United States District Court, W.D. Virginia, Roanoke Division
OPINION & ORDER
Jackson L. Kiser, Senior United States District Judge
Dean Proctor, a Virginia inmate proceeding pro se, has
submitted a motion for reconsideration pursuant to Rule
60(b)(6), seeking reconsideration of the 2011 dismissal of
his 28 U.S.C. § 2254 petition. After review of the
record, I deny the motion.
60(b) allows a party to seek relief from a final civil
judgment in a limited number of circumstances, including: (1)
mistake or neglect; (2) newly discovered evidence; (3) fraud;
(4) the judgment is void; (5) the judgment has been
satisfied; and (6) "any other reason that justifies
relief." Fed.R.Civ.P. 60(b). When a petitioner seeks
Rule 60 relief from the court's judgment denying his
§ 2254 petition, he must demonstrate "some defect
in the integrity of the federal habeas proceedings" to
justify revisiting the judgment denying his original habeas
petition, such as an erroneous finding of procedural default
or a statute of limitations bar. Gonzalez v. Crosby,
545 U.S. 524, 532 (2005). To obtain relief under Rule 60(b),
Proctor must show four factors: (1) timeliness, (2) a
meritorious defense; (3) a lack of unfair prejudice to the
opposing party; and (4) exceptional circumstances. Werner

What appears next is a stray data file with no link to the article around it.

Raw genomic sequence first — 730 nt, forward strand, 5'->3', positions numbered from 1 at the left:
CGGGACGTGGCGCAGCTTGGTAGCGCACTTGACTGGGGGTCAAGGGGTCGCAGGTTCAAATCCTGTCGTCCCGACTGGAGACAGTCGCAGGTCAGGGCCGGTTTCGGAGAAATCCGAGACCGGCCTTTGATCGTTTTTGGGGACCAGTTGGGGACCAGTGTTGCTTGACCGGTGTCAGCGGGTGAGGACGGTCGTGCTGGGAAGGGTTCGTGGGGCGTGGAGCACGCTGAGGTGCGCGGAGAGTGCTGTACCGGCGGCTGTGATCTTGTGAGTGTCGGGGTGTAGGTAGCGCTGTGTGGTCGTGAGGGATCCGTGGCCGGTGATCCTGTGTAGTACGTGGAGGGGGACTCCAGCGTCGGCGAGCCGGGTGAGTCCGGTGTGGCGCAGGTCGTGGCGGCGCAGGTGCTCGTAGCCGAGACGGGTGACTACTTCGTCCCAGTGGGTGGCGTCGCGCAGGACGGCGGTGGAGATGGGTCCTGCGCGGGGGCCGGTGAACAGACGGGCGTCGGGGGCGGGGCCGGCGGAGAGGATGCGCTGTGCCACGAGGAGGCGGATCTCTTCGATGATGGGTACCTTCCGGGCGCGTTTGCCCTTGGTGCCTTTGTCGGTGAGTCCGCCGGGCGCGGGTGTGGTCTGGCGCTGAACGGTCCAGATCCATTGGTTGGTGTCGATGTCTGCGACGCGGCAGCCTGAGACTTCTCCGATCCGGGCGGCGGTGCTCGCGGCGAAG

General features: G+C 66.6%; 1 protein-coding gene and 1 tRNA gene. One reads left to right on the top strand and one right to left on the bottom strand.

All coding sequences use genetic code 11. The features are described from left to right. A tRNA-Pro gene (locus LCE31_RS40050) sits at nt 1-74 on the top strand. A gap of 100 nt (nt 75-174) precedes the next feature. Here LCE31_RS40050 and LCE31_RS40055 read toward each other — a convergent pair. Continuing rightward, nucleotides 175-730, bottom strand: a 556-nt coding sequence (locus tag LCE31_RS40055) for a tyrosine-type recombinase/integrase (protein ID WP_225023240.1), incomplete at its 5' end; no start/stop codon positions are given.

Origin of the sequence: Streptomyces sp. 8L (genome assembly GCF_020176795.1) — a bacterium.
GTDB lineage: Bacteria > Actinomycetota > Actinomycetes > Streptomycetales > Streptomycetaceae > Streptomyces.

v. Carbo, 731 F.2d 204, 206-07 (4th Cir.
§ 2244(d)(1), a petitioner must file his federal habeas
petition within one year from the latest of when: (1) his
conviction became final by the conclusion of direct review or
the expiration of the time for seeking such review, (2) any
illegal state created impediment to filing was removed, (3)
the United States Supreme Court recognized a new,
retroactively applied constitutional right, or (4) the
factual predicate of the claim could have been discovered
through due diligence. 28 U.S.C. § 2244(d)(1).
petitioner can "toll" the federal habeas statute of
limitation in two ways: statutory tolling and equitable
tolling. Statutory tolling occurs when a petitioner files a
state habeas petition within the federal statute of
limitation period. The federal habeas statute of limitation
is then tolled for the duration of the state habeas
proceeding. 28 U.S.C. § 2244(d)(2). Equitable tolling
occurs only if a petitioner shows '"(1) that he has
been pursuing his rights diligently, and (2) that some
extraordinary circumstance stood in his way' and
prevented timely filing." Holland v. Florida,
560 U.S. 631, 649 (2010) (quoting Pace v.
DiGuglielmo, 544, U.S. 408, 418 (2005)).
2011, I concluded that Proctor's § 2254 petition was
time-barred. Specifically, the statute of limitations ran for
(1) His conviction became final on December 10, 2009. See
Sup. Ct. R. 13(1).
(2) He did not appeal, but filed a state habeas petition in
the circuit court on March 7, 2010, 86 days after his
conviction became final.
(3) The circuit court denied his petition on July 14, 2010.
He appealed, but the Supreme Court of Virginia dismissed the
appeal for failure to comply with Va. Sup. Ct. R. 5:17(c).
(4) The statute of limitations ran for 285 days, from July
15, 2010, until Proctor placed his § 2254 petition in
the prison mail system on April 25, 2011.
December 3, 2018, Proctor filed a motion under Rule 60(b)(6)
seeking reinstatement of his petition and/or another chance
to file a § 2254 petition. He asserts that (1) the
court's 2011 decision was incorrect regarding Va. Sup.
Ct. R. 5:1, 5:17, and 28 U.S.C. § 2254; (2)
extraordinary circumstances tolled the statute of limitations
and/or precluded a finding of procedural ...